Animal Experimentation in Biomedical Research

Hugh LaFollette

in The Oxford Handbook of Animal Ethics

Published in print October 2011 | ISBN: 9780195371963
Published online May 2012 | | DOI:

Series: Oxford Handbooks

Animal Experimentation in Biomedical Research

More Like This

Show all results sharing these subjects:

  • Philosophy
  • Moral Philosophy
  • Philosophy of Science


Show Summary Details


This article discusses the conditions under which it is permissible and advisable to use animals in biomedical experimentation. The “Common View” is that there are moral limits on what we can do to nonhuman animals, but humans can use them when doing so advances significant human interests. This view entails that animals have some moral status, but not a demandingly high status. The idea also states that most people believe that medical experiments using animals do wind up benefiting humans. The “Lenient View” holds that even if animals have moral worth, their worth is so slight that humans can use them virtually any way we wish. The “Demanding View” holds that the moral worth of animals is so high that it bars virtually all uses of animals in biomedical research.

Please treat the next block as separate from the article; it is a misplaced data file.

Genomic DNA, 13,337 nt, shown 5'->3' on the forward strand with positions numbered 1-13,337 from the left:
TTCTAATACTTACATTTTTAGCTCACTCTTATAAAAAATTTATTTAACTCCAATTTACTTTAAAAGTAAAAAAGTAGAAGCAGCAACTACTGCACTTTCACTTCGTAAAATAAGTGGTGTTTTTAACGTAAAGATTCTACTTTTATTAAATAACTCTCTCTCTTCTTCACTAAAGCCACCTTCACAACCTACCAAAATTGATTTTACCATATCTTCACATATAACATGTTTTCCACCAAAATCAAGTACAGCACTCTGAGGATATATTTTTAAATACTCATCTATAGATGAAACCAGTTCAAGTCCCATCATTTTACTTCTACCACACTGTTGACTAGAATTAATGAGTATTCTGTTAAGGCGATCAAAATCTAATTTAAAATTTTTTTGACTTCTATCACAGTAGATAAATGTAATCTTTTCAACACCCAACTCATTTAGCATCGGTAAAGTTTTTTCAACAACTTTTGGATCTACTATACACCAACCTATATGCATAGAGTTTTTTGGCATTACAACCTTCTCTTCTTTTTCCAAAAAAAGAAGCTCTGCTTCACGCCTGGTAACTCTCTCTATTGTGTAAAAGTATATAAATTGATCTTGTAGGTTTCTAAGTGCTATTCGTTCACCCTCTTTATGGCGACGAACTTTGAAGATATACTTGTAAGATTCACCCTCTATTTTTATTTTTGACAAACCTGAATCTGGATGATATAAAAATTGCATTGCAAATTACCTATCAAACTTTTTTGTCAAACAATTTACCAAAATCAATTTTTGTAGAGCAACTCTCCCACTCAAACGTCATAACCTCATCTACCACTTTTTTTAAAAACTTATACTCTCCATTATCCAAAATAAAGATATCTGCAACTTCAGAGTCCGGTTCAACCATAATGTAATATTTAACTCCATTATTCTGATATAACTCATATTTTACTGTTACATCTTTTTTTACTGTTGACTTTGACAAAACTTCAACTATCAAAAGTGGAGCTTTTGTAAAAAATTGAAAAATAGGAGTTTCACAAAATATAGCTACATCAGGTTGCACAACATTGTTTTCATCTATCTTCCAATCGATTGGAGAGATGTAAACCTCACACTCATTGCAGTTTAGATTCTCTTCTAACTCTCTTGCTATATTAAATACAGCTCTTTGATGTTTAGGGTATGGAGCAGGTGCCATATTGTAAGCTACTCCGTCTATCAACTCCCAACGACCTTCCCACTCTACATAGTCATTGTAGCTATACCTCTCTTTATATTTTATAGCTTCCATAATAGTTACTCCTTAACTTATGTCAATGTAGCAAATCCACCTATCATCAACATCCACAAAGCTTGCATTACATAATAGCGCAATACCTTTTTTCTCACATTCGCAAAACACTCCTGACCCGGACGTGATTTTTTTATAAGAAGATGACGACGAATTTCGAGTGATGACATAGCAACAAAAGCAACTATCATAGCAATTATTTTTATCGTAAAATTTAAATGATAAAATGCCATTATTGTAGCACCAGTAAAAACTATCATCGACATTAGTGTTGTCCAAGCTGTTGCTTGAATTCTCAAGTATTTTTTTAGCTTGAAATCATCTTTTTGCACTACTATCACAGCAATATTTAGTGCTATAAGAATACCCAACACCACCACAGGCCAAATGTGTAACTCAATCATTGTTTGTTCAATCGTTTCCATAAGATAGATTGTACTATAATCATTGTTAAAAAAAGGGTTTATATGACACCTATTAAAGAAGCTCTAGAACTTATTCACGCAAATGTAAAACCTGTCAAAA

Keywords: biomedical experimentation; moral limits; human interests; moral status

Article.  14280 words. 

Subjects: Philosophy ; Moral Philosophy ; Philosophy of Science

Full text: subscription required

How to subscribe Recommend to my Librarian

Buy this work at Oxford University Press »

Users without a subscription are not able to see the full content. Please, subscribe or login to access all content.